Jan Phillips, travels throughout Asia and the Middle East training medical teams in palliative care

Jan Phillips, travels throughout Asia and the Middle East training medical teams in palliative care

We have so many inspiring women in our small community! It was a feast of strong women last night, with two Shire councillors present as well. Some wore purple, the International Women’s Day colour.

dressed in purple!

dressed in purple!

Enjoy this slideshow of faces as women shared food and conversation after the talk.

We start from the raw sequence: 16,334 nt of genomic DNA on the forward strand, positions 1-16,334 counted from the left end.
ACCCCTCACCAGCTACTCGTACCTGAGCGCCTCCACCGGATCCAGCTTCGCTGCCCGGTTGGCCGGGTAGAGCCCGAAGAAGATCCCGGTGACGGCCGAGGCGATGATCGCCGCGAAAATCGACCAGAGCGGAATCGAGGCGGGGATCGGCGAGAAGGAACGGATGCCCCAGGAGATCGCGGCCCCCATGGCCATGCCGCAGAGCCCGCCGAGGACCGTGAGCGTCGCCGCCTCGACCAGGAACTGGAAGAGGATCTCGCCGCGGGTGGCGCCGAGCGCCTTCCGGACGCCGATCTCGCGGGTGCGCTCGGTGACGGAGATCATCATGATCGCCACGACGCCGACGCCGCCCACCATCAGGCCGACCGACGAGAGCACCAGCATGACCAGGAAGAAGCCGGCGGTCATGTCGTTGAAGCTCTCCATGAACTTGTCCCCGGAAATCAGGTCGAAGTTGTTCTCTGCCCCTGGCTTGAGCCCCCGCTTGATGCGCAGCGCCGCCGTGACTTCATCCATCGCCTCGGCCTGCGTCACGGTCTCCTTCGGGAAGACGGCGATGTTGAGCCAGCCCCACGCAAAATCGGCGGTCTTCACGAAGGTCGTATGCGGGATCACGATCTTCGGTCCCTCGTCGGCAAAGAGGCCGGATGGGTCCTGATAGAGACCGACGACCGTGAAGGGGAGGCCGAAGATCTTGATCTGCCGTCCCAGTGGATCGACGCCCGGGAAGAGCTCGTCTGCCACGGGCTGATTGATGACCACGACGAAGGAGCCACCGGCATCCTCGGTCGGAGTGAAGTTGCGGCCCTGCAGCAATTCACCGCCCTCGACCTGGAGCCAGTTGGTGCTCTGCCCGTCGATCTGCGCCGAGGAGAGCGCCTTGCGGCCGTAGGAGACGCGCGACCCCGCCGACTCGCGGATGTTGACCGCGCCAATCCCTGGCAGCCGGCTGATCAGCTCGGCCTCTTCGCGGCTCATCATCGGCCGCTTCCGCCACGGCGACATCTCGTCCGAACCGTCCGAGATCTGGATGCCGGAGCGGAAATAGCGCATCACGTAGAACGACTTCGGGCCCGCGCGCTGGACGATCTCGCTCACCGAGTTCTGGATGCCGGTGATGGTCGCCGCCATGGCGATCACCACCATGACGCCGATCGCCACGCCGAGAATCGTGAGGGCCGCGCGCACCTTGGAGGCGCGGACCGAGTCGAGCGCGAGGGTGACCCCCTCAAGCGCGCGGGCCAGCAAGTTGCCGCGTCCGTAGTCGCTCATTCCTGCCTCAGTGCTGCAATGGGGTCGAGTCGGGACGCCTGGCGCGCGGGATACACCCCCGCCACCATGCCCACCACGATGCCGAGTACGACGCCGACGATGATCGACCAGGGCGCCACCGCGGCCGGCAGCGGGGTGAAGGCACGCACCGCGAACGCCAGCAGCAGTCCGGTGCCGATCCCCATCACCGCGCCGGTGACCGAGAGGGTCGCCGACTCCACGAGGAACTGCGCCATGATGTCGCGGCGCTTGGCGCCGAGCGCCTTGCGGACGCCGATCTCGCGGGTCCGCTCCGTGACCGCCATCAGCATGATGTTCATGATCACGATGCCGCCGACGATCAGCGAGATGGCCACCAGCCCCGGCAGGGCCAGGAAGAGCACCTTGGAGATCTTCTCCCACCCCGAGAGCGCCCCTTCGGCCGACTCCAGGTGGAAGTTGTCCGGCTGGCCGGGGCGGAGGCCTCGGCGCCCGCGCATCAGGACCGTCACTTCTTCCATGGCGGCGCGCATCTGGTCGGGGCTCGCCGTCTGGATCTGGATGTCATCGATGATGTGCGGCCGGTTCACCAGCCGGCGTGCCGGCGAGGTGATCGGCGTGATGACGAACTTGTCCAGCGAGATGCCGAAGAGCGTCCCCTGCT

Jo Bryant shared a beautiful song written for International Women’s Day … you will love it, so follow the link http://song.unwomen.org/ and buy this wonderful song to celebrate women. Ailsa is focussing on IWD too this week, so this post joins with Ailsa’s celebration of women.

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16 thoughts on “International Women’s Day

  1. How inspiring that your community of women is so strong! I do hope I’ll find a like-minded community close to where I’ll eventually settle – that’d be something to look forward to 🙂

    • I am sure you will, after all, you feel drawn there … so there must be wonderful strong women like yourself already there … we have always said there are amazing strong women just here at Bingie … the land draws them … with Mother Gulaga in the south looking over us all … and so they attract others and it grows 😀